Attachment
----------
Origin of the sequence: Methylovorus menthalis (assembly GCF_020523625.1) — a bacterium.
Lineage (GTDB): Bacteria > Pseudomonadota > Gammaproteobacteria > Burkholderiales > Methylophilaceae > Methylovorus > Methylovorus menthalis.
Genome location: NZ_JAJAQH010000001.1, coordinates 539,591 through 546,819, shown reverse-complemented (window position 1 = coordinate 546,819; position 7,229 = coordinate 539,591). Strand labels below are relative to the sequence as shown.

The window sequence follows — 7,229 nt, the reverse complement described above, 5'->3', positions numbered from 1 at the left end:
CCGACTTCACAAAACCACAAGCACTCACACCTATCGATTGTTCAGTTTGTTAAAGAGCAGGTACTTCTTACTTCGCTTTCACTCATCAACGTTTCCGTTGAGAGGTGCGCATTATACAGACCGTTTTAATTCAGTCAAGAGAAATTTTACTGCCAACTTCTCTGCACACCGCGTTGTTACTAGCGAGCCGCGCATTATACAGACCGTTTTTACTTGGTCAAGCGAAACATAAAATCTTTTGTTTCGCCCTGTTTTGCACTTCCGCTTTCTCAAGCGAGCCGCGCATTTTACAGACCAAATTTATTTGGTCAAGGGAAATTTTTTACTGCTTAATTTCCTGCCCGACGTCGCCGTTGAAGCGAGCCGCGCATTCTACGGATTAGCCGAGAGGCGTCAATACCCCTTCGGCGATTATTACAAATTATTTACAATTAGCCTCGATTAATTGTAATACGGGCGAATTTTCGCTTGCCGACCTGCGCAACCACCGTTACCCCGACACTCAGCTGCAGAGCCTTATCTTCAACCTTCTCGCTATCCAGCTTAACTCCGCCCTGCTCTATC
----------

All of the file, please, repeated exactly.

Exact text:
Origin of the sequence: Methylovorus menthalis (assembly GCF_020523625.1) — a bacterium.
Lineage (GTDB): Bacteria > Pseudomonadota > Gammaproteobacteria > Burkholderiales > Methylophilaceae > Methylovorus > Methylovorus menthalis.
Genome location: NZ_JAJAQH010000001.1, coordinates 539,591 through 546,819, shown reverse-complemented (window position 1 = coordinate 546,819; position 7,229 = coordinate 539,591). Strand labels below are relative to the sequence as shown.

The window sequence follows — 7,229 nt, the reverse complement described above, 5'->3', positions numbered from 1 at the left end:
CCGACTTCACAAAACCACAAGCACTCACACCTATCGATTGTTCAGTTTGTTAAAGAGCAGGTACTTCTTACTTCGCTTTCACTCATCAACGTTTCCGTTGAGAGGTGCGCATTATACAGACCGTTTTAATTCAGTCAAGAGAAATTTTACTGCCAACTTCTCTGCACACCGCGTTGTTACTAGCGAGCCGCGCATTATACAGACCGTTTTTACTTGGTCAAGCGAAACATAAAATCTTTTGTTTCGCCCTGTTTTGCACTTCCGCTTTCTCAAGCGAGCCGCGCATTTTACAGACCAAATTTATTTGGTCAAGGGAAATTTTTTACTGCTTAATTTCCTGCCCGACGTCGCCGTTGAAGCGAGCCGCGCATTCTACGGATTAGCCGAGAGGCGTCAATACCCCTTCGGCGATTATTACAAATTATTTACAATTAGCCTCGATTAATTGTAATACGGGCGAATTTTCGCTTGCCGACCTGCGCAACCACCGTTACCCCGACACTCAGCTGCAGAGCCTTATCTTCAACCTTCTCGCTATCCAGCTTAACTCCGCCCTGCTCTATC